Roasting chestnuts was something I’d only heard about in that infamous Christmas song (and I just have to comment on how sexy that guy’s voice is… swoon). Despite the fact that, when I lived in Salt Lake City a few years ago, chestnuts littered the ground, I’d never thought to pick one up and eat it. I’d passed chestnut vendors around Union Square in San Francisco, and while the idea sounded interesting, for some reason I just never partook or thought about roasting chestnuts myself.
Flash forward to last week, when I noticed that a tiny vendor at the farmers market was selling organic chestnuts for $3 a pound. I’m not sure what made it click – maybe it was the smooth, shiny brown hulls, or how they just felt so uniquely wintery as I ran my fingers through the bin full of lacquered-looking nuts – but all of a sudden I felt the visceral urge to eat these things. And not being one to argue with my visceral urges (*ahem*), I bought a bag.
Once I got them home, I had no idea how to go about roasting chestnuts. I had no open fire, as the song notes, and my oven has no broiler. Thankfully, the great deity that is Google provided me with all the answers I needed. I also learned that roasted chestnuts are low in fat, high in fiber, and have almost as much vitamin C as a comparable amount of orange. They contain manganese, potassium, copper, phosphorus, magnesium and iron, among other nutrients, and 100 grams of chestnuts contain 213 calories. A few sources even noted that chestnuts can help enhance fertility in men and prevent the common cold (apparently a result of the high vitamin C content). Huh.
Turns out that roasting chestnuts is ridiculously easy. You just flip on the oven – or open fire, if you’re so inclined – cut an X into each nut to prevent then from exploding, and roast them for half an hour. And here is there I got myself into trouble.
Never one to miss an exciting explosion, I decided to leave one chestnut without the requisite X marks. More than anything else I wanted to see what would happen. Maybe I should have learned from my failed exploding potato experiment when I was a kid, which resulted in me spending two hours scrubbing burnt potato bits out of the nether regions of my mother’s oven. Please don’t call me obtuse. I prefer the term adventurous.
So I leave one nut un-Xed, a grand, glimmering beauty of a chestnut. Perhaps the most perfect of all the ones I’d bought. I figured, what better specimen to sacrifice? I slid the tray of chestnuts into the oven, excited to see what would happen next. After a few minutes I got bored and distracted, so I started doing something else.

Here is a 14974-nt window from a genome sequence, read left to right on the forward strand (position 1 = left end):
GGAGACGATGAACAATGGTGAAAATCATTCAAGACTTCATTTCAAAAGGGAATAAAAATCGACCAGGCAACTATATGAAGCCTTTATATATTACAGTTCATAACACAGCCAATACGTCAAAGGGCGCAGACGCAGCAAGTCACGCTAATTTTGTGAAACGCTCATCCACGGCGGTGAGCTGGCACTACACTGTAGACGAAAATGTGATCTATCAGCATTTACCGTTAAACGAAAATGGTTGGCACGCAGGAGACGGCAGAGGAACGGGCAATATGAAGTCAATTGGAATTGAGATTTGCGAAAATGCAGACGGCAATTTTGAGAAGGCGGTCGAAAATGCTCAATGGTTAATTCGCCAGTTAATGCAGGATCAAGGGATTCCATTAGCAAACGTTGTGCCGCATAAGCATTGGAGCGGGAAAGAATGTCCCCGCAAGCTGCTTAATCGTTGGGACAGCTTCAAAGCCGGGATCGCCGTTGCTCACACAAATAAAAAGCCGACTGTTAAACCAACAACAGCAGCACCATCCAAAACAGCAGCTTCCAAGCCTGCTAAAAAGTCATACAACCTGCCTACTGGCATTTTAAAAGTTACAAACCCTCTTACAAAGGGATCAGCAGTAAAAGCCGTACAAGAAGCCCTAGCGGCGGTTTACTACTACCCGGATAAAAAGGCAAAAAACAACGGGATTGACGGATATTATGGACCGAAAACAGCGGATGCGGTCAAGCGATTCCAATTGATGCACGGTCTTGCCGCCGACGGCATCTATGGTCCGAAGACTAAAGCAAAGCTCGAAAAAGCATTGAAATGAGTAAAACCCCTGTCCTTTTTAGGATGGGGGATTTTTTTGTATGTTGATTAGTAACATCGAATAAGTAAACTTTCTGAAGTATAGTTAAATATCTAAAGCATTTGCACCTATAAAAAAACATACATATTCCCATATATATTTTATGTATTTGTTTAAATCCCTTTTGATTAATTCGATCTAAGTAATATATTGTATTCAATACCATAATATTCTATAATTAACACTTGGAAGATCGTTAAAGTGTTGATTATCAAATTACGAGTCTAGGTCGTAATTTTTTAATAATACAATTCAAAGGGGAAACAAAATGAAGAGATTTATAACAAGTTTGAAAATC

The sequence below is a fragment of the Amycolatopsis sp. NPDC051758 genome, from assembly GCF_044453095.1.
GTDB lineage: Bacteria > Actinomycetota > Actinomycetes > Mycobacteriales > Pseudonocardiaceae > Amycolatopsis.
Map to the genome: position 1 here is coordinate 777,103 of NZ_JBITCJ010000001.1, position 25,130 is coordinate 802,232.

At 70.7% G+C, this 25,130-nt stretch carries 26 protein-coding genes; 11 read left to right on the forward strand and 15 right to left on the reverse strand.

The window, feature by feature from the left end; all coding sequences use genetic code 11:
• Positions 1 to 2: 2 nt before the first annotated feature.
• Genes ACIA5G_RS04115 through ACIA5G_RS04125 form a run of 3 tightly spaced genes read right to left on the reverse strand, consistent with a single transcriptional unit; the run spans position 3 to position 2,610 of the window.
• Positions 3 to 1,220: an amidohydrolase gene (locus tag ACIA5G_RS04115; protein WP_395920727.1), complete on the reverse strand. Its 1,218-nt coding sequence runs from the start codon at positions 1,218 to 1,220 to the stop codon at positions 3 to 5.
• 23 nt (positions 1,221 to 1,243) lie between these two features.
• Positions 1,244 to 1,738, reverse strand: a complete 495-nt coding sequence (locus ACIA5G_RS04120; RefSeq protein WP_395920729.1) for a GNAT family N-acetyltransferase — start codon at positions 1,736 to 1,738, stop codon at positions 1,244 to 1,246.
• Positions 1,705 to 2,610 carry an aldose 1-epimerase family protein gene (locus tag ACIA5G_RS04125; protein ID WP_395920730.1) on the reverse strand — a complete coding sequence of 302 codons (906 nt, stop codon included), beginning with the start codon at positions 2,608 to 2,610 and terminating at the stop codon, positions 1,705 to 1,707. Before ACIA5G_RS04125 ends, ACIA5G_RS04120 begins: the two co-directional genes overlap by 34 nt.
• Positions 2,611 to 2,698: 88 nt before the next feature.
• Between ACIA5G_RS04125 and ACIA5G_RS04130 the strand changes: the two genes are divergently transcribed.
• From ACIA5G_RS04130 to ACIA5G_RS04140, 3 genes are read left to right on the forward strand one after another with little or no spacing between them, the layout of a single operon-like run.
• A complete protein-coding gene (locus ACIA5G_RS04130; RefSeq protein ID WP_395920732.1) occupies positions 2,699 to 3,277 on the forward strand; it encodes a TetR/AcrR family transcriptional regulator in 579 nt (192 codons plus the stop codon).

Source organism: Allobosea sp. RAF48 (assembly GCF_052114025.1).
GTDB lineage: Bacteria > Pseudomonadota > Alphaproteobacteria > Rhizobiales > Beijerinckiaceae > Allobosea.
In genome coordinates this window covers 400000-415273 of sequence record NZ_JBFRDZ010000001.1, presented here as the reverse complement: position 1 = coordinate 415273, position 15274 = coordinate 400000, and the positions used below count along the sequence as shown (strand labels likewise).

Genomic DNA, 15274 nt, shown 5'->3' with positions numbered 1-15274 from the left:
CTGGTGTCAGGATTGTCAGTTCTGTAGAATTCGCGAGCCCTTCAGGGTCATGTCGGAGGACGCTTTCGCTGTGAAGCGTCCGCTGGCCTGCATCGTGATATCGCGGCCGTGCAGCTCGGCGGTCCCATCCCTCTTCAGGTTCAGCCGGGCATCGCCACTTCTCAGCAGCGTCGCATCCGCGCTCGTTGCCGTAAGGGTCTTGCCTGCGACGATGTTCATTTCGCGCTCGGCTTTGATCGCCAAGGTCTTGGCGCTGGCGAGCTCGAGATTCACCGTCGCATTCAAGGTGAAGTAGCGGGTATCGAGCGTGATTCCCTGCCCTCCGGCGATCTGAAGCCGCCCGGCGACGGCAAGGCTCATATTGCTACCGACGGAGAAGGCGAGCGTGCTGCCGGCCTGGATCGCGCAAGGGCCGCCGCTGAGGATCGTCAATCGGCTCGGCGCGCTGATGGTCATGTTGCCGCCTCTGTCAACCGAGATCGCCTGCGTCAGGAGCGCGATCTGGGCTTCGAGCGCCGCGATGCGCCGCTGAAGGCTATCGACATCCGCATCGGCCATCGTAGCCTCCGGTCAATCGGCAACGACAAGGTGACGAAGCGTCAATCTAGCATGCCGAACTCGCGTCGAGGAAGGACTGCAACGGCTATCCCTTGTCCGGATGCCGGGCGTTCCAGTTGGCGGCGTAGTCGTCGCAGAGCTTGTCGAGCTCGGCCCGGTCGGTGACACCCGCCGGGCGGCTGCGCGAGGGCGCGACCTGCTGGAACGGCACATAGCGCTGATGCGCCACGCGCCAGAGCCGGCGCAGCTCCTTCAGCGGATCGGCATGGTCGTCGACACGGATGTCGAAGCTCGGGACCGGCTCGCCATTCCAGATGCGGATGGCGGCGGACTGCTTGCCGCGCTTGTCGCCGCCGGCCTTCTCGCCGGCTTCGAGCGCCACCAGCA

As I was sliding a dish into the dishwasher about ten minutes later, a deep, booming shotgun went off in the room. I hit the floor, the dish fell and shattered, and I bumped my head on the edge of an open cupboard. Dazed and confused, I looked around the room to figure out what the hell had just happened. After a few minutes of disorientation, the unmistakable odor of burnt chestnut assaulted my senses and the room started to fill with smoke.
I opened the oven, and indeed there were bits of burnt chestnut EVERYWHERE. Not only that, but the force of the blast had blown five or six other chestnuts out of the pan, and they were now scattered all over the place, including stuck in the lower heating element of the oven. I cursed loudly, and then I had to laugh. This is exactly the explosion I’ve been hoping for – I just wish I’d been better prepared.
The non-exploded chestnuts were delicious. Like, insanely delicious. Sweet, nutty, and incredibly tender, they were one of the best winter snacks I’ve ever eaten. I had considered sprinkling them with powdered sugar, but there was no need. They were perfect au naturel.
And guess what? I spent about an hour cleaning out all the chestnut shrapnel, which got into every nook and cranny of my oven, and whenever I baked something for the rest of the week, the kitchen smelled like roasted chestnuts.
Method for roasting chestnuts:
1. Preheat oven to 400 degrees.
2. With a small, very sharp knife, cut a good-sized X across the curved side of the nut (not the end of the nut where it was attached to the tree). Make the X big enough that is spans the entire side of the nut so that it will be easier to peel away the skin after roasting.
3. Place chestnuts X-side up in a baking dish large enough to leave a little space between them. Bake for 30-35 minutes.
4. Remove roasted chestnuts from oven and set aside to cool. Once they are cool enough to handle, peel back the skin of the nut and enjoy! They’re best hot and require no salt or sugar to taste wonderful.
If you like chestnuts, here’s what else you can do with them: